Concerns over old fire alarms at care homes
MAJOR concerns have been raised over outdated fire alarm systems and fire safety measures at several care homes in Caerphilly county borough.
Alarm systems at six residential properties are around 15 years old with upgrades planned over the next three years.
The homes affected include Beatrice Webb in Blackwood, Min-yMynydd in Rhymney, Brodawel and Castle View in Caerphilly and Ty Clyd in Bargoed.
Fire risk assessments have also flagged up “major concerns” with compartmentation at the properties which would compromise evacuation.
The local authority has been recommended to fast track the works, which could cost £120,000, “as a matter of urgency” according to a report.
Compartmentation aims to prevent the spread of fire and smoke by subdividing buildings into manageable areas of risk.
Measures include suspended ceilings, a secondary ceiling fitted below the main ceiling structure which provides extra fire resistance.
But the report, which will be considered by cabinet members on October 17, says that “a number of areas above suspended ceilings require improvement”.
A full upgrade of the alarm system, and work to improve compartmentation measures, has been requested by Dave Street, the corporate director of social services and housing.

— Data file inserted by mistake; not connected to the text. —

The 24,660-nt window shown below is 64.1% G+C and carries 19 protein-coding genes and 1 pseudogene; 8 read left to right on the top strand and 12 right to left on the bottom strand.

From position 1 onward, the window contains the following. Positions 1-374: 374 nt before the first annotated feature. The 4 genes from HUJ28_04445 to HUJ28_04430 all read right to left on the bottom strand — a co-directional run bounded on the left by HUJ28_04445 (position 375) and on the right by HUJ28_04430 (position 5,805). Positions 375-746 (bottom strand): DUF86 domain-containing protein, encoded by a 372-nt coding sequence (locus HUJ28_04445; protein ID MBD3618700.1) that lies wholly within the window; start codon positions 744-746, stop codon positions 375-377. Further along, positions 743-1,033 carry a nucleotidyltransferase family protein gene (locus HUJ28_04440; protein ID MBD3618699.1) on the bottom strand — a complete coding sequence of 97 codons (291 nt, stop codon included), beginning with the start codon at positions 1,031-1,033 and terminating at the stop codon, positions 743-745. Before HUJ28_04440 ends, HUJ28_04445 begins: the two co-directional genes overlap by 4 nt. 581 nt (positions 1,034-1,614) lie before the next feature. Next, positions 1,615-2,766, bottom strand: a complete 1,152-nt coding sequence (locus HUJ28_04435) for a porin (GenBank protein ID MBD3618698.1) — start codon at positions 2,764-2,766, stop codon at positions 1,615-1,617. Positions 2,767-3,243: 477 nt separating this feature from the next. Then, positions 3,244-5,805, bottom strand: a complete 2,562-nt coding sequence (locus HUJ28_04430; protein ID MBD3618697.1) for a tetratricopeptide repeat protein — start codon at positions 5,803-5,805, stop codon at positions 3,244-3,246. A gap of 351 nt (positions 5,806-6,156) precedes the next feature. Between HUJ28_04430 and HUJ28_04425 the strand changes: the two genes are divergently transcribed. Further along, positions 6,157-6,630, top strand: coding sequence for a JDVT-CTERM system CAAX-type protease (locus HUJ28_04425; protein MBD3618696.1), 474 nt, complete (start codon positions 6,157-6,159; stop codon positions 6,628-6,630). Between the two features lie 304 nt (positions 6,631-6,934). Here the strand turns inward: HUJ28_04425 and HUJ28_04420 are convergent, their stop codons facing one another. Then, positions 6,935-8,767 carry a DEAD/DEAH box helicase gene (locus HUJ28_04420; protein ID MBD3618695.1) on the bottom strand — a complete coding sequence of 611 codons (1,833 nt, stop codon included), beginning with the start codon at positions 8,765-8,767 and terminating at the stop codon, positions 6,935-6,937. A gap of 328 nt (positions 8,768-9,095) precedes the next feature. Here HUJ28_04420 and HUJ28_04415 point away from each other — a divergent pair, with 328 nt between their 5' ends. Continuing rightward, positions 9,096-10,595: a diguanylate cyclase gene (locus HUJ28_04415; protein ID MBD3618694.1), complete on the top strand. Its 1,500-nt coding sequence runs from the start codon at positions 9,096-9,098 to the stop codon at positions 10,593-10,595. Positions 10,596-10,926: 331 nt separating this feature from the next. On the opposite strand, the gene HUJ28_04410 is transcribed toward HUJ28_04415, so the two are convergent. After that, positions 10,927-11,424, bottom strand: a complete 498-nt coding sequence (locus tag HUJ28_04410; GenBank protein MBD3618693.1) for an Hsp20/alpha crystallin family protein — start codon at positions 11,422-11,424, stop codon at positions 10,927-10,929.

Councillor Carl Cuss, cabinet member for social services, said: “Our residential care facilities are home to some of the most vulnerable people in our society, so it is imperative that we ensure all appropriate health and safety systems are up to date.
“Recent risk assessments identified concerns including aging fire alarm systems at six of our sites, so the cabinet has been asked to provide appropriate funding to upgrade these facilities and carry out associated fire safety works as a matter of urgency.”
Cabinet members are also being asked to consider spending £50,000 to remove asbestos and install essential lighting at Ty Iscoed care home in Newbridge.
Funding for both schemes is expected to come from the social services capital budget for the 2018/19 financial year.
The report also reveals that the council had recently undertaken a tender exercise for fire alarms maintenance within all council-owned public buildings – but fire safety improvement works were not part of the arrangement.
A council spokesman said: “Works in respect of the fire regulations have been completed at all six homes.
“The upgrade of the fire alarm systems is in progress, however it is important to stress that the current systems are serviced and maintained to ensure continued fire protection throughout the homes while the upgrades take place.”
East 17 will be in Cardiff in December